The starting goal for the moneybomb is $100,000. This really does seem like an intentionally low number, in order to play the expectations game, in a time when moneybombs for other politicians such as Sen. Scott Brown (R-MA) or Rep. Alan Grayson (D-FL) an take in many times that much. Already, Rubio is at $76,000, and the day has just begun.

Late Update: The goal for Rubio's campaign is $787,000, or $1,000 for every $1 billion of the stimulus. The $100,000 is from a separate, parallel moneybomb being organized by Sen. Jim DeMint's PAC, the Senate Conservatives Fund.

Rep. Paul Ryan (R-WI)--House Republicans' top budget guy, and the author of a long-term budget roadmap that would slash Medicare and Social Security--says that attacks against his plan were orchestrated by the highest levels of the Democratic party, all the way up to the President.

The attack, Ryan told former George W. Bush speechwriter Michael Gerson, "came out of the Democratic National Committee, and that is the White House."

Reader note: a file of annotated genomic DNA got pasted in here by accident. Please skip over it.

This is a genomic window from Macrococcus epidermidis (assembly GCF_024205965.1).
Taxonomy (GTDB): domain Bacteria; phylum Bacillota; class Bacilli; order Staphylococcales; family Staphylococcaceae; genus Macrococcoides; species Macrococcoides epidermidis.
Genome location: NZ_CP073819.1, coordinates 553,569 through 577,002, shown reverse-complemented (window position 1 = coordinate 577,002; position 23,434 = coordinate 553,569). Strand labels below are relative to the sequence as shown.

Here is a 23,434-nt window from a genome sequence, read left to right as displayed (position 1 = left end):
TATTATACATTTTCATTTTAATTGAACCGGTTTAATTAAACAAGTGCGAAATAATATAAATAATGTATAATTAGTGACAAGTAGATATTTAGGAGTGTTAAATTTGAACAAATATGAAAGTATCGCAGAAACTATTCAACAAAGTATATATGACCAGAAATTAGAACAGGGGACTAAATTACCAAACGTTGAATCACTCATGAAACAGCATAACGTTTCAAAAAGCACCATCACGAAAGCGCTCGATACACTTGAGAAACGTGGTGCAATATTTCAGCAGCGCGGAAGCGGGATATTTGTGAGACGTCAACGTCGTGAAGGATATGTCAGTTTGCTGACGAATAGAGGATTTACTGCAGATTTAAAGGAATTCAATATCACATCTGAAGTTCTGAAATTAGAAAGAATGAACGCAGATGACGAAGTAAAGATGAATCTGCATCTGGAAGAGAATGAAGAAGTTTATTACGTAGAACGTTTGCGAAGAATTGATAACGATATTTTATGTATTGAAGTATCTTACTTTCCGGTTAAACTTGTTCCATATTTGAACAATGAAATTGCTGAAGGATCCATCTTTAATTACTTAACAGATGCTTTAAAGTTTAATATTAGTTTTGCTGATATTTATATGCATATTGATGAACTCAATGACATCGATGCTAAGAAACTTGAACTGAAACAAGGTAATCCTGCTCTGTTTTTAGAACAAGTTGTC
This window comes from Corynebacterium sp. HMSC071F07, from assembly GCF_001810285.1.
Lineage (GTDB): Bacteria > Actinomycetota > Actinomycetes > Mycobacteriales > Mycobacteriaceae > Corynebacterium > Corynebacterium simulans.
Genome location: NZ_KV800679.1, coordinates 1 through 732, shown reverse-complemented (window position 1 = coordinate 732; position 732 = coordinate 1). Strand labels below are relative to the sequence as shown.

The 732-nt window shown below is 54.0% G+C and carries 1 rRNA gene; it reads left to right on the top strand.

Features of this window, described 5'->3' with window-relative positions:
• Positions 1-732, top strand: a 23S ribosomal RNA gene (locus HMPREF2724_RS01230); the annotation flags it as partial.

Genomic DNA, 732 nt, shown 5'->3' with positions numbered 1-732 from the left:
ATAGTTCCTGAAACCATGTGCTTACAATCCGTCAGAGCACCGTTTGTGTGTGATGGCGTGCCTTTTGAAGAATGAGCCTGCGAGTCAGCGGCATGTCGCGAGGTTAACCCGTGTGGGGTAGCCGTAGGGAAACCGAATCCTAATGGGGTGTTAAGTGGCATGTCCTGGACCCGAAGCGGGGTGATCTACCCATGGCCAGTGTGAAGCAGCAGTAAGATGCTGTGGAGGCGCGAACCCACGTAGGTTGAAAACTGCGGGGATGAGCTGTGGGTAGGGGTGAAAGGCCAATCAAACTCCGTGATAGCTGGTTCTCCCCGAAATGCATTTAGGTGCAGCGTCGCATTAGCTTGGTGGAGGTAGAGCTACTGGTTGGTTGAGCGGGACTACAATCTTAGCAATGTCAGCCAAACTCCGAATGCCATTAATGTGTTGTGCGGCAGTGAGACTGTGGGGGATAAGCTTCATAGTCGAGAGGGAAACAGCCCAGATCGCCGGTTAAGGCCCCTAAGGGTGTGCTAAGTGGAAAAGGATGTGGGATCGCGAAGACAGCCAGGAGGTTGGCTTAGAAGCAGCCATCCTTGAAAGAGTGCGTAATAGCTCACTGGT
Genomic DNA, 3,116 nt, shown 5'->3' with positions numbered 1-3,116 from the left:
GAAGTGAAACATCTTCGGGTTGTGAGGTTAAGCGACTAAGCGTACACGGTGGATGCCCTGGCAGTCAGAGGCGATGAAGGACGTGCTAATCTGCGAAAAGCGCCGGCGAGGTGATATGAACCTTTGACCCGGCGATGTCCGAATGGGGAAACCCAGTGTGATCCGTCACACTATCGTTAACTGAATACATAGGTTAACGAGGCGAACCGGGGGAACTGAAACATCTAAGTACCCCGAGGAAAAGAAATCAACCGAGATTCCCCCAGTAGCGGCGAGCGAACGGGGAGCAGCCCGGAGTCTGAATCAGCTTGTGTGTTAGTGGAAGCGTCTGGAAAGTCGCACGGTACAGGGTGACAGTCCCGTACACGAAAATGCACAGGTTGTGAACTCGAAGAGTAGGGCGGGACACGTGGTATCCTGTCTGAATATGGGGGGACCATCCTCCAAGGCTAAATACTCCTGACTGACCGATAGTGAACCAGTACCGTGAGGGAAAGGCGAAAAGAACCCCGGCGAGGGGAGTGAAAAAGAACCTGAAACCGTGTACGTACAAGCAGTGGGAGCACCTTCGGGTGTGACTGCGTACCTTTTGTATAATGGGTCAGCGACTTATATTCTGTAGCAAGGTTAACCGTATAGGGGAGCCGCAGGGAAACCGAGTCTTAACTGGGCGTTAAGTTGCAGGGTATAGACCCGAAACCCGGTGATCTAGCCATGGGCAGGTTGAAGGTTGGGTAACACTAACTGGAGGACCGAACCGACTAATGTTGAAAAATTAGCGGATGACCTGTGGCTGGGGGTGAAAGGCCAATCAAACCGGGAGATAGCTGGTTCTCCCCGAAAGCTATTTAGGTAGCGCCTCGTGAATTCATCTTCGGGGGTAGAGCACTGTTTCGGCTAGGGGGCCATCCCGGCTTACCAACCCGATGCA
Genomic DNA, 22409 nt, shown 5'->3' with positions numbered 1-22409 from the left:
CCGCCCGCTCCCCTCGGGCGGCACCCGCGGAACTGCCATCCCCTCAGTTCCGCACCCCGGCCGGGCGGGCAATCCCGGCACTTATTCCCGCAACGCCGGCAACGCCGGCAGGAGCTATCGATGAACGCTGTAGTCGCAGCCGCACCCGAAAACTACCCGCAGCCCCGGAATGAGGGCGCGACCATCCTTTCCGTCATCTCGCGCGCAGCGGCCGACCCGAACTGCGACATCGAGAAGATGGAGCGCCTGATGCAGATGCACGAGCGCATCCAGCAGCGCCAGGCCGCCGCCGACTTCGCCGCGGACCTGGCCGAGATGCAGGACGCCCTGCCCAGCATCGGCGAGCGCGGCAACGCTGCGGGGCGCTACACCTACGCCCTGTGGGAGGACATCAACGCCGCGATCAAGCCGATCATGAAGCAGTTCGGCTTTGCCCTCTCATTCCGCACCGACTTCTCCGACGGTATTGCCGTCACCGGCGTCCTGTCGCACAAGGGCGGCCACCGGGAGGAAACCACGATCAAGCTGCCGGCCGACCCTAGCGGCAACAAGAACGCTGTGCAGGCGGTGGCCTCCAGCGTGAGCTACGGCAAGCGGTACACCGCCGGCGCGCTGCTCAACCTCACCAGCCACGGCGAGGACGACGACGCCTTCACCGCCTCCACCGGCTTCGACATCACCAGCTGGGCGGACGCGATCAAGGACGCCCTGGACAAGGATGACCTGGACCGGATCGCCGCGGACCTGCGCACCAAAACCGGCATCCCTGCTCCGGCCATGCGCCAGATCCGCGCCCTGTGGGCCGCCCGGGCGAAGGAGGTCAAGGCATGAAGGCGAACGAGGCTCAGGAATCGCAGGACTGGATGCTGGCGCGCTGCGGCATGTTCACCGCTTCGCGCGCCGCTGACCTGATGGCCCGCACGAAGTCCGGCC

Ryan believes he's a target purely for reasons of misdirection.

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Reid Puts Off Senate Business -- But Dems Still On Hand Senate Majority Leader Harry Reid (D-NV) has delayed efforts to pass a jobs bill this week, due to the snowstorm shutting down Washington. However, Reid still expects to have Democratic Senators on hand to work on the bill -- because they can't go home. "You certainly aren't probably going to be able to leave if you wanted to with the storms being such as they are," said Reid.

Obama's Day Ahead President Obama will meet at 11:45 a.m. ET with a group of African-American leaders, to discuss the economy and jobs. The expected attendees include: Dr. Dorothy I. Height, Chairwoman, National Council of Negro Women; Benjamin T. Jealous, President, NAACP; former New Orleans Mayor Marc H. Morial, President and CEO, National Urban League; and Rev. Al Sharpton, President and Founder, National Action Network.